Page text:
A litter of gray wolves has been spotted in Colorado for the first time in almost 80 years.
Colorado Parks and Wildlife (CPW) officials said members of their team have spotted three pups near Steamboat Springs, marking the first time since the early 1940s that the animal has been found in the state. Two older wolves, believed to be the parents, have also been seen.
“Colorado is now home to our first wolf litter since the 1940s. We welcome this historic den and the new wolf family to Colorado,” Governor Jarred Polis said in a statement. “With voter passage last year of the initiative to require reintroduction of the wolf by the end of 2023, these pups will have plenty of potential mates when they grow up to start their own families.”
Although just three pups have been spotted on three occasions, wildlife officials believe there could be more. Gray wolves typically have litters of four to six pups.
“We are continuing to actively monitor this den site while exercising extreme caution so as not to inadvertently jeopardize the potential survival of these pups,” said Libbie Miller, a CPW biologist. “Our hope is that we will eventually have photos to document this momentous occasion in Colorado’s incredible and diverse wildlife history. But not bothering them remains a paramount concern.”
Miller said staff have observed the pups only at dusk and dawn and are doing so from a distance of two miles. Despite the distance, officials have the proper equipment to be confident in their observations.
Keeping that distance is vital at this stage of the animals’ lives, according to Kris Middledorf, an area wildlife manager with CPW.
“It’s our priority to ensure that they have the chance to thrive,” Middledorf said. “So even as we have exciting news, we want to remind everyone that these animals remain endangered in Colorado.”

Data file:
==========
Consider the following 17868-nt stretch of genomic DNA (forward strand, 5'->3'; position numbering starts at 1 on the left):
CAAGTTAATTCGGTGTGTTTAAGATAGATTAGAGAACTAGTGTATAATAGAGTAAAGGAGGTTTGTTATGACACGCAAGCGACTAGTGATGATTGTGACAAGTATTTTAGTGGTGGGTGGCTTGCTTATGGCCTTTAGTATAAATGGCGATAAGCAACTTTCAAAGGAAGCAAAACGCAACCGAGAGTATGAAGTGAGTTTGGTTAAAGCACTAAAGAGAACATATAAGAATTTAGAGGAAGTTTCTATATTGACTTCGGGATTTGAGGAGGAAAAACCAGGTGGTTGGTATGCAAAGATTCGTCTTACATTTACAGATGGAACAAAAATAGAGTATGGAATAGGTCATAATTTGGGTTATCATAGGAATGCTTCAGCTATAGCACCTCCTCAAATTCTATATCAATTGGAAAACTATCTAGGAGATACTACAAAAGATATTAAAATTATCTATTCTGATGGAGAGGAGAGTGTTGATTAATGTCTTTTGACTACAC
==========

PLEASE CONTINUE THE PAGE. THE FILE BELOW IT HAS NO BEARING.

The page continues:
Officials are not certain where the adult wolves, dubbed John and Jane by CPW officials, came from to reach Colorado. Jane was first spotted in 2019, while John arrived in 2020.
“It’s incredible that these two adult animals have traveled the distance and overcome the challenges they have to get here,” Middledorf said. “And to now have pups in Colorado.”
Overhunting in the 1930s and 1940s of the mammals that constituted much of the wolves’ diet — bison, deer, and elk — forced them to turn to livestock to survive. That led the state to eradicate them from Colorado. But voters decided overwhelmingly last year to bring them back.
Gray wolves were removed from the federal endangered species list in 2020, but they remain protected by state law in several locations, including Colorado. Those protections include severe penalties for killing or even harassing a gray wolf in the state. Killing a gray wolf can result in jail time, a $100,000 fine, and loss of hunting privileges.